I previously commented that in McDonald, Justice Scalia–who usually refuses to join any opinion that cites legislative history–freely joins the Plurality which has nearly a dozen citations to legislative history from the 1860s.
While I attempted to provide a rationale for Scalia’s behavior, both in this blog post and in this article, Justice Thomas actually makes an effort to explain why he relies on the legislative record.
Before considering that record here, it is important to clarify its relevance. When interpreting constitutional text, the goal is to discern the most likely public understanding of a particular provision at the time it was adopted. Statements by legislators can assist in this process to the extent they demonstrate the manner in which the public used or understood a particular word or phrase. They can further assist to the extent there is evidence that these statements were disseminated to the public. In other words, this evidence is useful not because it demonstrates what the draftsmen of the text may have been thinking, but only insofar as it illuminates what the public understood the words chosen by the draftsmen to mean.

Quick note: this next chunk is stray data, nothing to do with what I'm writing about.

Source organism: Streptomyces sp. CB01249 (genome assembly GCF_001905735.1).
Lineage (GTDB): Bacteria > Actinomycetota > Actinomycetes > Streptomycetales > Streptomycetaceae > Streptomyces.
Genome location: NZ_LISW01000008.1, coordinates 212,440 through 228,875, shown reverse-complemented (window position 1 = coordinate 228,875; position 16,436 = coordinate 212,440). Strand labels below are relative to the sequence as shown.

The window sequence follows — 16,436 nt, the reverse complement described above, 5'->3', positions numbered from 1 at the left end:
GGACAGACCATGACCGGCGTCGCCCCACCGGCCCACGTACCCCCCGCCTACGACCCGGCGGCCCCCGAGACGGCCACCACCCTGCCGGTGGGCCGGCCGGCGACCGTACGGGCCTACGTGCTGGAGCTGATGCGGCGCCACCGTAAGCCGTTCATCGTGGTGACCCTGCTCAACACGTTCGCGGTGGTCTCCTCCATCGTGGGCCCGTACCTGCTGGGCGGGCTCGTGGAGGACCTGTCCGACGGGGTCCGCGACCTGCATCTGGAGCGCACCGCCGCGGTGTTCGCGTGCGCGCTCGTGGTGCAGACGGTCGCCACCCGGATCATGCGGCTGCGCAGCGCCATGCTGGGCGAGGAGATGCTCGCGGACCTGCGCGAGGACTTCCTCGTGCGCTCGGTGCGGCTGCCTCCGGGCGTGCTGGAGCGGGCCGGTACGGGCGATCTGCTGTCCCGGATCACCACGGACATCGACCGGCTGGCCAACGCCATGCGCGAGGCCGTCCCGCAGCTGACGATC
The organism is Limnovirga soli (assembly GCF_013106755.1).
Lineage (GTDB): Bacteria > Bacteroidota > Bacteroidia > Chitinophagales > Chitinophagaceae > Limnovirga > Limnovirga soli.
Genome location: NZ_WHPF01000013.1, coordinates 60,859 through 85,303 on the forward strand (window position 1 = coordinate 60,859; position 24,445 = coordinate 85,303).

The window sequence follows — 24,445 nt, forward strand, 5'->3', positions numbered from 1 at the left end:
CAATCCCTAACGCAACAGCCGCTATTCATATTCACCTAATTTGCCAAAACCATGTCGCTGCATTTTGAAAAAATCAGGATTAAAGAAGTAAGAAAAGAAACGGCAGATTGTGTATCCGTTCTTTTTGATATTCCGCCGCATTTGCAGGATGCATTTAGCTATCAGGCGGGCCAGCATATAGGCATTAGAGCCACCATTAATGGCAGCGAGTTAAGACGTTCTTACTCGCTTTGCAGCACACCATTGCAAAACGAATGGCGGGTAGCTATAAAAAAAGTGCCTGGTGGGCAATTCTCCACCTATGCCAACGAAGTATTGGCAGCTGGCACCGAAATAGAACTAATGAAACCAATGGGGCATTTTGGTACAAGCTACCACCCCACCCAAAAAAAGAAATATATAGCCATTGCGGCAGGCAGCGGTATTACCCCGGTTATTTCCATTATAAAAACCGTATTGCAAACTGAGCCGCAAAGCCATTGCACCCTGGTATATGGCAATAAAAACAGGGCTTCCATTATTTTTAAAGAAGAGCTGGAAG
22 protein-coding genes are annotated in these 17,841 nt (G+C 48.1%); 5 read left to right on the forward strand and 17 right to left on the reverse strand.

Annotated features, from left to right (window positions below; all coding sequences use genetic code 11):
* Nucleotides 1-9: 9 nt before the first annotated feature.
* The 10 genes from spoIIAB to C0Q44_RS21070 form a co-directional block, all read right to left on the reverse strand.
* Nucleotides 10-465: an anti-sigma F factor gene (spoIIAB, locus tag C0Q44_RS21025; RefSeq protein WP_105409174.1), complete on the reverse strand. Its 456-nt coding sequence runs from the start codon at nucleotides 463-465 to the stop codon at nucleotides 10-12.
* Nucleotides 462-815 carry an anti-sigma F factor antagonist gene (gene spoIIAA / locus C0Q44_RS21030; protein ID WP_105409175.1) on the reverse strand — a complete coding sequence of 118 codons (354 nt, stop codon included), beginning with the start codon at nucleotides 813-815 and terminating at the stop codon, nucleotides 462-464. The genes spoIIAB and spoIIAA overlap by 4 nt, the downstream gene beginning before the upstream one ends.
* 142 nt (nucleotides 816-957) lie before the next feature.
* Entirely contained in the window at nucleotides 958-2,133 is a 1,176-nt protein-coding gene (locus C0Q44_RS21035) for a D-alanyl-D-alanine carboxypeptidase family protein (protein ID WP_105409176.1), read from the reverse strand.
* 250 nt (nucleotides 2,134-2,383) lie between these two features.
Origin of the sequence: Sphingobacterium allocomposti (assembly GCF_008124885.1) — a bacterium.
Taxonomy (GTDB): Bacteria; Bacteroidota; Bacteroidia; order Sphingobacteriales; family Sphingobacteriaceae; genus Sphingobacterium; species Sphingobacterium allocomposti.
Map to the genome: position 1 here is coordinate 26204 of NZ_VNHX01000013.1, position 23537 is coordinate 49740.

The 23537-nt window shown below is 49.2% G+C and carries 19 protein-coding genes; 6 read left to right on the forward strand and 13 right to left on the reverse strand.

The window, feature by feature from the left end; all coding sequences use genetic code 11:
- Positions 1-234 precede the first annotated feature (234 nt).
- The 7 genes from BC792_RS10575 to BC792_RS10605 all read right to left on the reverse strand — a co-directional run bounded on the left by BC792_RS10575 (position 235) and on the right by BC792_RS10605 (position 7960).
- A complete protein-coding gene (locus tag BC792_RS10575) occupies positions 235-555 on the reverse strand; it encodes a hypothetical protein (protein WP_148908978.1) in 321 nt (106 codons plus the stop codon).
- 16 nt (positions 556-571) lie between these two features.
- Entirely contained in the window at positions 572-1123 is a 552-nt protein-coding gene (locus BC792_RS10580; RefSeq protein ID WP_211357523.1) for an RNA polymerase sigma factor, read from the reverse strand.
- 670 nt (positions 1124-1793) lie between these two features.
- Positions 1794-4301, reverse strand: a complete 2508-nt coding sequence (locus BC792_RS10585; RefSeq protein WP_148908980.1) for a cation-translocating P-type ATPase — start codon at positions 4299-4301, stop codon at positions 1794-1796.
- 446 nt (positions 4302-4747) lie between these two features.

The distinction between legislative intent viz legislative legislative history and original public meaning is subtle. At least Thomas makes an attempt to separate the two.